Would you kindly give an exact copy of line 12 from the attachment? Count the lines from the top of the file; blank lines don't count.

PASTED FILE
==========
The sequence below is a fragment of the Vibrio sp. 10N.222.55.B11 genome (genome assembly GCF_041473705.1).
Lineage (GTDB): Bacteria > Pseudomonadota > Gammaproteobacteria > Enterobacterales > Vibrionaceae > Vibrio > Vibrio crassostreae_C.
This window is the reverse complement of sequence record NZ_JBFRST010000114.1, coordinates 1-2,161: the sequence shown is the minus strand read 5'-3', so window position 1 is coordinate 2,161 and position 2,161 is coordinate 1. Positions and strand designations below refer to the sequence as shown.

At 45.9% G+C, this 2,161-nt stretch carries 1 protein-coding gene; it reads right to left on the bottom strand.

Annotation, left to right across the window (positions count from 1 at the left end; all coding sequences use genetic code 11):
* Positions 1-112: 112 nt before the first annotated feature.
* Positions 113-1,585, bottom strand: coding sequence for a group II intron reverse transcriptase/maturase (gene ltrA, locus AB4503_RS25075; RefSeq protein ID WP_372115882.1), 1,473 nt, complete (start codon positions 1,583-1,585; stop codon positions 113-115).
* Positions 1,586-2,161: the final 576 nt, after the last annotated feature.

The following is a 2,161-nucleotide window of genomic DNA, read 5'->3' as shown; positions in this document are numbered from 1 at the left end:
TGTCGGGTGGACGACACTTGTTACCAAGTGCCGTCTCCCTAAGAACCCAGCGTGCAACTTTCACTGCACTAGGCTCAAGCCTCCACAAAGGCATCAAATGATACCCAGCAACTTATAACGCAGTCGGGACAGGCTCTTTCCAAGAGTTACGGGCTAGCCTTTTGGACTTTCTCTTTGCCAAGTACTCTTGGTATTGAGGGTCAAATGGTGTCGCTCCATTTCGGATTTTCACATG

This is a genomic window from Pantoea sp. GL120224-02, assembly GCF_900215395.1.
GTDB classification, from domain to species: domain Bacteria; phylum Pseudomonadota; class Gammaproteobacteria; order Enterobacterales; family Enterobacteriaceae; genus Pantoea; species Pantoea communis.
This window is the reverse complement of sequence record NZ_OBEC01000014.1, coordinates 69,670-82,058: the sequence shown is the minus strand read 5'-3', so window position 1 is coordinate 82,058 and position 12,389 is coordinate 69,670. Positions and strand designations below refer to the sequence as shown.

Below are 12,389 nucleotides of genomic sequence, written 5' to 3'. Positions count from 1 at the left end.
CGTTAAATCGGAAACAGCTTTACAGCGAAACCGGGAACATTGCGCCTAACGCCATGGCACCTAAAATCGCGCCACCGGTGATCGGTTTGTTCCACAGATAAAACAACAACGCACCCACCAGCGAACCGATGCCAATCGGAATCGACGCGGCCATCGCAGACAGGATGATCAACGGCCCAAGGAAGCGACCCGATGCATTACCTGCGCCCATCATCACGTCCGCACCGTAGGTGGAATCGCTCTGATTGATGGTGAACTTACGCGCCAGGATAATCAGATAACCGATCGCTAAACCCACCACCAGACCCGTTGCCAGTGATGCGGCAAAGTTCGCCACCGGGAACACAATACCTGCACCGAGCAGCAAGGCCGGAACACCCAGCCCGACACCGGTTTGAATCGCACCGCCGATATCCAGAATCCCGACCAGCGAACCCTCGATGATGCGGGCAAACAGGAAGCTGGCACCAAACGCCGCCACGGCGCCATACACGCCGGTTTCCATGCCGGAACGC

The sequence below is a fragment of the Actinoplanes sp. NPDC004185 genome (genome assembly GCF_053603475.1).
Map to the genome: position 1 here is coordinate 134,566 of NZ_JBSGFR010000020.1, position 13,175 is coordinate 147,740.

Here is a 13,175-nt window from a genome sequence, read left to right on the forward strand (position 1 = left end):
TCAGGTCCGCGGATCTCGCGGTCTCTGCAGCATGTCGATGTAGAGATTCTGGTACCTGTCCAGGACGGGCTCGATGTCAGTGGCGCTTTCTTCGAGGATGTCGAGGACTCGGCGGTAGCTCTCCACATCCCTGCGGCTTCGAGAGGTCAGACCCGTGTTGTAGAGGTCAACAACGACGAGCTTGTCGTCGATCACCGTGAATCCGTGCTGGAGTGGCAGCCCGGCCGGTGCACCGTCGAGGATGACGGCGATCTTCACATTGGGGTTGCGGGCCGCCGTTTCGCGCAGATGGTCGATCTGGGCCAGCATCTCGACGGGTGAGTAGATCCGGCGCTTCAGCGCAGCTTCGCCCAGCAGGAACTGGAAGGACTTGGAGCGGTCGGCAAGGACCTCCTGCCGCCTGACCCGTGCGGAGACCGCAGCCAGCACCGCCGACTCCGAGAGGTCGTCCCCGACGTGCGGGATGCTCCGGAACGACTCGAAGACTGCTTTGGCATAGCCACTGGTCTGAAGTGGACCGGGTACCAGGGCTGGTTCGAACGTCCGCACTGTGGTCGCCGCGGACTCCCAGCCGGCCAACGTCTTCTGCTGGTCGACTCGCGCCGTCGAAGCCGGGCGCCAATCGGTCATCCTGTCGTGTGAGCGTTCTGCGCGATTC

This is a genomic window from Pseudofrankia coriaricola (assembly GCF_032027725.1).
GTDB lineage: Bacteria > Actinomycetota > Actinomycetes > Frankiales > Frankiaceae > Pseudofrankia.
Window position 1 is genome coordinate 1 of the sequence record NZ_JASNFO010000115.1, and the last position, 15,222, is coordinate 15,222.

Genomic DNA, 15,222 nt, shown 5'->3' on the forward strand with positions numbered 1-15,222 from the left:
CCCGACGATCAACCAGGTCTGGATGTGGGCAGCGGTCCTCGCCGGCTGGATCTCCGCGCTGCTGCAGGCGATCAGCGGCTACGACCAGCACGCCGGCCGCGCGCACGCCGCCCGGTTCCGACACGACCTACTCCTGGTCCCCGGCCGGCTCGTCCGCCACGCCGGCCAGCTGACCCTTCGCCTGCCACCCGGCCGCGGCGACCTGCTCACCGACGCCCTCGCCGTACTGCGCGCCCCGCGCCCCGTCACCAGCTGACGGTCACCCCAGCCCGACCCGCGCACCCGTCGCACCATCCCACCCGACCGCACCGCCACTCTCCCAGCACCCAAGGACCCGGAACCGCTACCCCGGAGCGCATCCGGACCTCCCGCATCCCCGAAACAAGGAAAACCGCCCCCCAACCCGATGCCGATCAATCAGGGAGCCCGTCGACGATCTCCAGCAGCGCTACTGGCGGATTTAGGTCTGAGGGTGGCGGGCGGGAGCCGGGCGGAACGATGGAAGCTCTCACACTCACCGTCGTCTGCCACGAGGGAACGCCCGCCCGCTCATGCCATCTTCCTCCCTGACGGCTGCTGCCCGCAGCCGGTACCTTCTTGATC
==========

GTDB classification, from domain to species: domain Bacteria; phylum Pseudomonadota; class Gammaproteobacteria; order Enterobacterales; family Enterobacteriaceae; genus Pantoea; species Pantoea communis.